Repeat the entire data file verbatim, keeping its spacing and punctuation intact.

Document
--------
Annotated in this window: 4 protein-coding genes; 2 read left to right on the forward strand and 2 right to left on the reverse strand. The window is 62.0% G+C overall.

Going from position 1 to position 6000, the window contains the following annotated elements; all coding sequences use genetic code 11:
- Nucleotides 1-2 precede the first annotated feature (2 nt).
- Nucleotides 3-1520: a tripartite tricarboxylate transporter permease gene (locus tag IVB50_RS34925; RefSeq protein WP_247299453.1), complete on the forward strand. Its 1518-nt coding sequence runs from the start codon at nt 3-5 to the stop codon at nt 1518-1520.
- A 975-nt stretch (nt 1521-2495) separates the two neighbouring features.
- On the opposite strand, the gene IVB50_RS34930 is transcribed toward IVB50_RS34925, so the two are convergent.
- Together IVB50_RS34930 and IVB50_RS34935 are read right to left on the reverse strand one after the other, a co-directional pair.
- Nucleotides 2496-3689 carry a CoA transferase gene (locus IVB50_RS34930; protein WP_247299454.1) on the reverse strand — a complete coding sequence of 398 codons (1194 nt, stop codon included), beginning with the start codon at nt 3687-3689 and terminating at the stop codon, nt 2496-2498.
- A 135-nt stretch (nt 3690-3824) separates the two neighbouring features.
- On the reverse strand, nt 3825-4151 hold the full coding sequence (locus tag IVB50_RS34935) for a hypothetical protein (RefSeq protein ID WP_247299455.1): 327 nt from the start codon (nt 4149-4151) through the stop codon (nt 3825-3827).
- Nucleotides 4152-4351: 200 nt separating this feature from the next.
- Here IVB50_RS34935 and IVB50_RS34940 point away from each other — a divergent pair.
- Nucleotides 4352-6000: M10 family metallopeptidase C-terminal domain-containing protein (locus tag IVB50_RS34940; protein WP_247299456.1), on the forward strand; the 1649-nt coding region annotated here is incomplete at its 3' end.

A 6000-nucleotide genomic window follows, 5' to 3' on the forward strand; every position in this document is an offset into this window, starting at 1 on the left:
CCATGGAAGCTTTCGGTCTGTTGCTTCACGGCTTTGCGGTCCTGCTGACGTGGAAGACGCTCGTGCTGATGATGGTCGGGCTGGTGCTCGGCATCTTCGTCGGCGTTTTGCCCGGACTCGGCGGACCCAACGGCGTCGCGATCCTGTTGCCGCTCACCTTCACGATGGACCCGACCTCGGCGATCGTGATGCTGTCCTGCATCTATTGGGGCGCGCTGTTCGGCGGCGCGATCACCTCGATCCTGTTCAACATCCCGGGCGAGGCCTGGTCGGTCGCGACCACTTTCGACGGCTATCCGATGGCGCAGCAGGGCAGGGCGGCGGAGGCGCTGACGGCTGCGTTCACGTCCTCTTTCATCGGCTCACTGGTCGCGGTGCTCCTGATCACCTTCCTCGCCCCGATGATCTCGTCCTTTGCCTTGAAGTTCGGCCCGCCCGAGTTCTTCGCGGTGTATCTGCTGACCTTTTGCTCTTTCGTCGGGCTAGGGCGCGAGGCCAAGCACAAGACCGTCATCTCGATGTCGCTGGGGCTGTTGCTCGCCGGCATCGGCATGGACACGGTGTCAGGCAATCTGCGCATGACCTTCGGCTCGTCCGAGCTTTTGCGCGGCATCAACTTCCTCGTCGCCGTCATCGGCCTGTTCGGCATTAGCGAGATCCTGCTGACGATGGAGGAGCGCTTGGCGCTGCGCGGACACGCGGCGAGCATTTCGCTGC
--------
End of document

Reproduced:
Annotated in this window: 4 protein-coding genes; 2 read left to right on the forward strand and 2 right to left on the reverse strand. The window is 62.0% G+C overall.

Going from position 1 to position 6000, the window contains the following annotated elements; all coding sequences use genetic code 11:
- Nucleotides 1-2 precede the first annotated feature (2 nt).
- Nucleotides 3-1520: a tripartite tricarboxylate transporter permease gene (locus tag IVB50_RS34925; RefSeq protein WP_247299453.1), complete on the forward strand. Its 1518-nt coding sequence runs from the start codon at nt 3-5 to the stop codon at nt 1518-1520.
- A 975-nt stretch (nt 1521-2495) separates the two neighbouring features.
- On the opposite strand, the gene IVB50_RS34930 is transcribed toward IVB50_RS34925, so the two are convergent.
- Together IVB50_RS34930 and IVB50_RS34935 are read right to left on the reverse strand one after the other, a co-directional pair.
- Nucleotides 2496-3689 carry a CoA transferase gene (locus IVB50_RS34930; protein WP_247299454.1) on the reverse strand — a complete coding sequence of 398 codons (1194 nt, stop codon included), beginning with the start codon at nt 3687-3689 and terminating at the stop codon, nt 2496-2498.
- A 135-nt stretch (nt 3690-3824) separates the two neighbouring features.
- On the reverse strand, nt 3825-4151 hold the full coding sequence (locus tag IVB50_RS34935) for a hypothetical protein (RefSeq protein ID WP_247299455.1): 327 nt from the start codon (nt 4149-4151) through the stop codon (nt 3825-3827).
- Nucleotides 4152-4351: 200 nt separating this feature from the next.
- Here IVB50_RS34935 and IVB50_RS34940 point away from each other — a divergent pair.
- Nucleotides 4352-6000: M10 family metallopeptidase C-terminal domain-containing protein (locus tag IVB50_RS34940; protein WP_247299456.1), on the forward strand; the 1649-nt coding region annotated here is incomplete at its 3' end.

A 6000-nucleotide genomic window follows, 5' to 3' on the forward strand; every position in this document is an offset into this window, starting at 1 on the left:
CCATGGAAGCTTTCGGTCTGTTGCTTCACGGCTTTGCGGTCCTGCTGACGTGGAAGACGCTCGTGCTGATGATGGTCGGGCTGGTGCTCGGCATCTTCGTCGGCGTTTTGCCCGGACTCGGCGGACCCAACGGCGTCGCGATCCTGTTGCCGCTCACCTTCACGATGGACCCGACCTCGGCGATCGTGATGCTGTCCTGCATCTATTGGGGCGCGCTGTTCGGCGGCGCGATCACCTCGATCCTGTTCAACATCCCGGGCGAGGCCTGGTCGGTCGCGACCACTTTCGACGGCTATCCGATGGCGCAGCAGGGCAGGGCGGCGGAGGCGCTGACGGCTGCGTTCACGTCCTCTTTCATCGGCTCACTGGTCGCGGTGCTCCTGATCACCTTCCTCGCCCCGATGATCTCGTCCTTTGCCTTGAAGTTCGGCCCGCCCGAGTTCTTCGCGGTGTATCTGCTGACCTTTTGCTCTTTCGTCGGGCTAGGGCGCGAGGCCAAGCACAAGACCGTCATCTCGATGTCGCTGGGGCTGTTGCTCGCCGGCATCGGCATGGACACGGTGTCAGGCAATCTGCGCATGACCTTCGGCTCGTCCGAGCTTTTGCGCGGCATCAACTTCCTCGTCGCCGTCATCGGCCTGTTCGGCATTAGCGAGATCCTGCTGACGATGGAGGAGCGCTTGGCGCTGCGCGGACACGCGGCGAGCATTTCGCTGC